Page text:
Written by David Everett
There are many teachable moments in life and even more learning moments.
Big or small, hard or gentle, these moments are all around us. They can come out of the blue, crashing down on you in a moment where everything becomes different. Other times there are lessons that comes upon you gently until the moment of realisation. Much like a friend creeping up you and sticking their wet finger in your ear. I remember that being called a ‘wet willy’ though I don’t know if that term is still in use.
The reaction from both victim and perpetrator is no doubt still the same as it was way back when but yeah, calling out “wet willy” while your friend screams and madly rubs the side of their head may get you in a bit of trouble.
Teachable moments are less common and more likely to be buggered up than learning moments. Teachable moments aren’t always actually teachable moments though, especially when it’s “mansplaining”. Refer to the bottom of the column for the explanation.
You can’t teach someone something if they don’t want to learn, and that’s speaking from experience on both sides of the fence. That doesn’t mean give up on teaching a lesson, absolutely keep recognising those moments and use them positively but perhaps bide your time or find another way to show the lesson.
Over my years with the Queensland Ambulance Service I’ve had the privilege of mentoring many student Paramedics, both formally and informally, and been mentored by many others.
Some of the best lessons though came from observing a practice or behaviour and thinking ‘no way in hell am I doing it like that’. Also lessons from my mistakes, and oh there have been some doozies! Nothing that has caused harm thankfully but by damn there was some embarrassment and humbling from them.
My all time favourite out of the blue teaching moment came when working with a 3rd year Student Paramedic and responding to a 56-year-old who was 40 weeks pregnant and in imminent delivery.
The lesson was ’observation before action’. What he saw when we walked in the front door was a women in labour laying on the couch with legs spread about to deliver a baby and his immediate response was to kneel between her legs ready to catch while asking pertinent questions.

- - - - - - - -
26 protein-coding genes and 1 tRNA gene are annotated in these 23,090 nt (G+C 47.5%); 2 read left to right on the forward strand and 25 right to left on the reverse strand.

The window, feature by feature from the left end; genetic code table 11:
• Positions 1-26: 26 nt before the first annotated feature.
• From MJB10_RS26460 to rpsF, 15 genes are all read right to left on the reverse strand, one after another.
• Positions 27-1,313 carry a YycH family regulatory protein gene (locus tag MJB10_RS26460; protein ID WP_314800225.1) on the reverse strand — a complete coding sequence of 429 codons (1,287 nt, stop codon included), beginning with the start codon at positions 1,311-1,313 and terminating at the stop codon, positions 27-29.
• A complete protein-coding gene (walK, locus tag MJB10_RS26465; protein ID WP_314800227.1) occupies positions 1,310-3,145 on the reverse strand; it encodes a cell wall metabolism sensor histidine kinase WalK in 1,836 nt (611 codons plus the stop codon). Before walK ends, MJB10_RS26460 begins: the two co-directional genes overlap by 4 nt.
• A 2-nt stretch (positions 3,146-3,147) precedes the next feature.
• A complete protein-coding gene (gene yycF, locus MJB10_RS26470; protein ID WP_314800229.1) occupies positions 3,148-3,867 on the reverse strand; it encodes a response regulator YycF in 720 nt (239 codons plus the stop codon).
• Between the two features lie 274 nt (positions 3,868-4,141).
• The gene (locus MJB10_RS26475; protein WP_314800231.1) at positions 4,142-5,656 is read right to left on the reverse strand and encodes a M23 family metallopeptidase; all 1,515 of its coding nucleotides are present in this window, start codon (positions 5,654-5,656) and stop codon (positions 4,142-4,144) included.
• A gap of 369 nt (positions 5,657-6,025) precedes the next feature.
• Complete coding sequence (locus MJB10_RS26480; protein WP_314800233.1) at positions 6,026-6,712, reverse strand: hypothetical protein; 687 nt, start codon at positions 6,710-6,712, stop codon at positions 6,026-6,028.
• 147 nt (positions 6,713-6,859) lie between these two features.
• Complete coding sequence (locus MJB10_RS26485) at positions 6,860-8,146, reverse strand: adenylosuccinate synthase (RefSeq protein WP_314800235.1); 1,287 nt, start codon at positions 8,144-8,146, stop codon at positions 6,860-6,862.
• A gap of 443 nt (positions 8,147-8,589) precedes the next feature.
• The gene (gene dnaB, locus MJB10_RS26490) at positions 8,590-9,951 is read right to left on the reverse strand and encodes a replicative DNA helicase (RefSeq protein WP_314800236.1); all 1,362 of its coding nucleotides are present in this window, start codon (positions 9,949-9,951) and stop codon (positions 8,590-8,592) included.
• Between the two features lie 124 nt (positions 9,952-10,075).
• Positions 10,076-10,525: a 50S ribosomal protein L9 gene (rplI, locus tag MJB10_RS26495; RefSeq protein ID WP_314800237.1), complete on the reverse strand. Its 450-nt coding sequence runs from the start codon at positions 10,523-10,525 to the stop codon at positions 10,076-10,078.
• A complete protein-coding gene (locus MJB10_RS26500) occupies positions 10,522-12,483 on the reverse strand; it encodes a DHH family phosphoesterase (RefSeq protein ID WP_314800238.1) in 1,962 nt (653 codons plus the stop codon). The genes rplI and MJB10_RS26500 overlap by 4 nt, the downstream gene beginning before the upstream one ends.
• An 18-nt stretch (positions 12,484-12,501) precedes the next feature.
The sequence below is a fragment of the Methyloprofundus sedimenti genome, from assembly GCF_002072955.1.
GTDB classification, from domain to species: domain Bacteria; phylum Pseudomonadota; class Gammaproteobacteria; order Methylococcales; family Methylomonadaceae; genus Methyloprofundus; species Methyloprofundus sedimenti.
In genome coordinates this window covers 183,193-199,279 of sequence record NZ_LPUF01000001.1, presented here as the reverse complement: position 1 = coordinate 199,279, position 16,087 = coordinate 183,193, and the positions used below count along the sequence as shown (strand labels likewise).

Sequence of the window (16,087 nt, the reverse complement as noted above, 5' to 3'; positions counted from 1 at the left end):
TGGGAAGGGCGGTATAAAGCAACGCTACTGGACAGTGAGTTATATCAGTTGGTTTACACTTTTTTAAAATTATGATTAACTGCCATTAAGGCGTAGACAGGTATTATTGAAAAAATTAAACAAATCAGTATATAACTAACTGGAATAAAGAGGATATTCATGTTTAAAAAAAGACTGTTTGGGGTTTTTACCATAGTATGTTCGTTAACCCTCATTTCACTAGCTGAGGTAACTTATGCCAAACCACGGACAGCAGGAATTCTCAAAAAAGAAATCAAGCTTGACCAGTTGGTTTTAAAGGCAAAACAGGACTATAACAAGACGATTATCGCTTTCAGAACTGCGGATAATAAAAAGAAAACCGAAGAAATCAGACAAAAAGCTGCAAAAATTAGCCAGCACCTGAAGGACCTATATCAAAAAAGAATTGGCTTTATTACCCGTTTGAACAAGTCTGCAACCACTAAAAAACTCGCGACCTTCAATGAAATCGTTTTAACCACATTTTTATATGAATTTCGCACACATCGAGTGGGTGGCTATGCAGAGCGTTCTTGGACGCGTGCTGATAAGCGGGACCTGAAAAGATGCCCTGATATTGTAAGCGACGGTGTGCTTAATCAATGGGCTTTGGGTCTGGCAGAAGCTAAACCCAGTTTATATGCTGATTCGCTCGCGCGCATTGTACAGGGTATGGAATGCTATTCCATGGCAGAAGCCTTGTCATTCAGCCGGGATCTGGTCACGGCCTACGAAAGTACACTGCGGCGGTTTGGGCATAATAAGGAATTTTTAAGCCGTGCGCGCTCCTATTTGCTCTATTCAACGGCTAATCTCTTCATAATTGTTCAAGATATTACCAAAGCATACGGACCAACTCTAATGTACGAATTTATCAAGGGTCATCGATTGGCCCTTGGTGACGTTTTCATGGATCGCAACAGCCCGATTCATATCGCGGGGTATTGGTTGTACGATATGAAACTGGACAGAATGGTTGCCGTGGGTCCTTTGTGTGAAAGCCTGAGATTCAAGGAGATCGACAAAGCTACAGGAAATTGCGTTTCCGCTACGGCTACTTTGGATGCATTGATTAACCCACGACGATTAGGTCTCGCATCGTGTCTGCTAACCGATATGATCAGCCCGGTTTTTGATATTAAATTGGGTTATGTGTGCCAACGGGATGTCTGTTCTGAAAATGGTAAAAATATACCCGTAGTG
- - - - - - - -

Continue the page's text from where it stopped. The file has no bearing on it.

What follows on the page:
What I saw though was a rather dishevelled older lady nakedly straddling the couch who appeared quite relaxed and exposing a relatively flat belly. The look on his face once I managed to catch his eye and signal that perhaps he may want to stop and assess the actual situation was priceless and still makes me giggle to this day.
For myself, I still hold massive gratitude for a women whose name I don’t recall but gave me two lessons I’ll never forget. There I was, a 20-year-old in my new car turning left at an intersection. I thought I heard the car in front to take off so with my head turned to the right looking for oncoming traffic, I accelerated away only to rear end the car in front which hadn’t actually moved off as I thought.
That was the first lesson learnt: always look in the direction you are driving in. I looked forward and saw a shiny silver sports car with the word PORSCHE emblazoned across the now crumpled rear end. I sat there in horror and watched the women get out of the now less than pristine luxury car with her face contorted in rage.
Then came the second lesson: how to respond to an accident. This woman who’s expensive car, I had just caused significant damage to was able to pause, swallow her anger and then demonstrate genuine concern for my wellbeing.
This now nameless woman’s rage was understandable but she didn’t care that I had damaged her car, that I had insurance or not, only that I was ok. I have never forgotten the lesson that lovely woman and have followed it when the roles have been reversed.
For that, I am grateful!
*Mansplaining is a very real phenomena. It’s like teaching someone to suck eggs but adding in a generous splash of misogyny and arrogant stupidity through failing to recognise that the woman you are ‘helpfully educating’ actually knows a hell of a lot more on the subject than you do and sure as hell doesn’t need your comparative ignorance pushed onto her. Eg: Sit down, shut up and listen to someone who actually really knows the subject.